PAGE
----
Suzi's Blog

Sangria Caliente from Sangria by Mittie Hellmich



The planet is experiencing rapid growth: population, pollution, and mixologists.

Oh, don’t get me wrong, I do not have bad associations with that mixologist word. In fact, when I retire, I am going to open up a B&B: Bar and Bakery.

But as the number of mixologists grow, as they each get their 15 minutes of fame while flashing out some cocktail de jour, I like to rely on the unsurpassed professionals, like Mittie Hellmich. Go to Amazon, type in her name, and you will find a battery of beverage books. Pick one to start, any one, and you are on your way to mixology heaven.

From her Sangria book, I tried this Sangria Caliente. Definitely caliente. You can see the jalapeno slices in that top-down picture. You don’t see the tequila. Not too much. This is not a “boozy” sangria, but you get some tequila heat to marry with the jalapeno. And both those ingredients bounce off the fruit tones. Apple, peach, plum and apricot are all there to provide a coordinated sweetness. See, as you sip, if you detect each of the flavors.

This is a lovely sangria, definitely a first choice for a hot day. Brunch, lunch, or dinner, this is a vibrant sangria to pair with appetizers or the main meal.

Sangria Caliente

Yield: serves 4 to 6


  • 1 Granny Smith apple, peeled, cored and sliced
  • 1 peach, peeled, pitted, and sliced
  • 1 plum, peeled, pitted, and sliced
  • 1 apricot, pitted and sliced
  • 3 thin slices fresh or pickled jalapeno pepper, or to taste
  • 2 ounces tequila
  • 2 tablespoon sugar
  • 750 ml bottle dry white wine, chilled
  • 12 ounces club soda, chilled
  • 3 cups ice cubes


In a large [at least 2-quart] glass pitcher, combine the fruit and jalapeno slices, tequila, and sugar, and stir until the sugar has dissolved. Slowly pour in the wine, stirring gently. Refrigerate for at least 2 hours or as long as overnight.

When ready to serve, add the club soda and stir gently with a long-handled wooden spoon. Fill the highballs, wineglasses, or other decorative glass with ice cubes and slowly pour the sangria over the ice, allowing fruit pieces [but never pepper slices!] to fall into the glasses.


Source: Sangria by Mittie Hellmich

Photo Information Canon T2i, EFS 60 mm Macro Lens, F/5.6 for 1/50th second at ISO‑3200


Meat Loaf Sandwiches



webbed and cropped 2012_12_04_0021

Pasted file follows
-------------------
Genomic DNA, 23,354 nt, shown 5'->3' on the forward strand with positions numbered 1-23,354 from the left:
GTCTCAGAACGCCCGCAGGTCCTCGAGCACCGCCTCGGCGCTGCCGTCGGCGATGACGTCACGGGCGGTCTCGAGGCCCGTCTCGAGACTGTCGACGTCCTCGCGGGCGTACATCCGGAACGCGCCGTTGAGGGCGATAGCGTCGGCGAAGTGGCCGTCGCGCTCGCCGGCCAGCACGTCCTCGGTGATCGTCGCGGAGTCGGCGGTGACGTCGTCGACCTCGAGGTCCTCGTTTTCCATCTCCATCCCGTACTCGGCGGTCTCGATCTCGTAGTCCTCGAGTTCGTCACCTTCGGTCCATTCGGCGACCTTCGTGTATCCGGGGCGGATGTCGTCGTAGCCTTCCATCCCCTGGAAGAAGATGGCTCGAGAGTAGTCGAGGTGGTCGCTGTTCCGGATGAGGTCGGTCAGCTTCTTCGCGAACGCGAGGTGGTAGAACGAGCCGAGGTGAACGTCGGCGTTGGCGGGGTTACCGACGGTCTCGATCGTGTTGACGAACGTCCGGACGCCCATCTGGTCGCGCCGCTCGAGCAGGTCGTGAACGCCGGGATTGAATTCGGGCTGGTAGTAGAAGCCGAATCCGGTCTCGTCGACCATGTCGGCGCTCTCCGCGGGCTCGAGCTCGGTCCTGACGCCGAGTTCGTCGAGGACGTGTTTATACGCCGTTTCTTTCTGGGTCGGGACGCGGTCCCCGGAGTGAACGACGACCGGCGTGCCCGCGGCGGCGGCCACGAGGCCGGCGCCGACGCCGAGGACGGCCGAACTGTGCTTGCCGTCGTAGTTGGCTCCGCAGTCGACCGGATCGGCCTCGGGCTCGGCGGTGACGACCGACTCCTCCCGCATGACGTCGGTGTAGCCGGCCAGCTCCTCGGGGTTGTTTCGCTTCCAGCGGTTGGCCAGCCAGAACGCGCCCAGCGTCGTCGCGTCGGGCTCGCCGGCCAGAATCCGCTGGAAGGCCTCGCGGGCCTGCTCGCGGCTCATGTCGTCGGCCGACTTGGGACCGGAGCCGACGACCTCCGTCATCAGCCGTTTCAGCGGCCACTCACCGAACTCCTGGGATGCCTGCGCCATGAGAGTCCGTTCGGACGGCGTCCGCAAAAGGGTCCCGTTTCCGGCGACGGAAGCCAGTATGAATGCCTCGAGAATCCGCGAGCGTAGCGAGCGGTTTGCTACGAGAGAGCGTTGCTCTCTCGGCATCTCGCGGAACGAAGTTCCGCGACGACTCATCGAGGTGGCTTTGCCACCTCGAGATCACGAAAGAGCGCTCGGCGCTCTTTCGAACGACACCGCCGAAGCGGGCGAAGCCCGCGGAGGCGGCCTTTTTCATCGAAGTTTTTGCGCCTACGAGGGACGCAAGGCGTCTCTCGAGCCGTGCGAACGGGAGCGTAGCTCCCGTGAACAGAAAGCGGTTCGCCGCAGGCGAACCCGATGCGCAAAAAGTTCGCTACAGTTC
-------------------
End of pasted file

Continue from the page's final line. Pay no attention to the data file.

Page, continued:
You can say that it doesn’t matter. No matter how you do it, it will be fine.

Sure, and Hell did freeze over.

I did a google on “meat loaf sandwiches.” I happen to love them and actually, like many people, prefer the sandwiches the next day to the freshly made meat loaf out of the oven. You find, in this search, that there is diversity and passion. And some pretty strong opinions. It’s not that a meat loaf sandwich “can be …” It’s more like “it must have…” Or else.

Someone wanted just meatloaf on white bread. Period. Nothing more, because if the meat loaf cannot carry the load on its own, then the meatloaf is … Well, they used a four-letter word here. Nasty.

There’s the guy in Texas who says it has to be on Texas toast with gravy. And kimchi. Now, I think it is a fair bet that individual is a software guru, first generation, whose parents came from South Korea. That is not a derogatory statement, just an observation on the demographics of our world.

To begin with, what should the meatloaf be made of. People espouse the benefits of bison and turkey. Me? Well, I depend on Suzen and her secret, magic, marvelous combination of ground pork, beef and veal.

What should the bread be? Oh, how intense life can be. There are calls for white bread, rye, pumpernickel, onion rolls, focaccia, Kaiser roll, or just anything with grain.

Upon the bread, mayonnaise wins the plurality, but people do surprise with asking for butter. There’s chipotle and chipotle mayo. Ketchup, of course, and horseradish sauce. Next to mayo though, the advocates for gravy are loud and cannot be ignored without personal risk.

Pickles are demanded by perhaps half the respondents. Mostly on top, but some just want their dill spears on the side. Jalapeno peppers, sweet ones like in the pictures, are my favorite addition. Yes, that picture shows that red and green peppers have been added to the meat loaf itself.

Onions? Always a fight. In the meat loaf or out? On top of the mayo or ketchup or not.

Every combination imaginable is someone’s favorite. That means you cannot go wrong for yourself, but tread carefully when dining with friends. I suggest a large table, everything spread out, and plenty of knives. For spreading, not arguing.

Oh, if I am coming and you are putting up the table, you better have jalapenos there. Can’t be a meat loaf sandwich without jalapenos. Everybody knows that.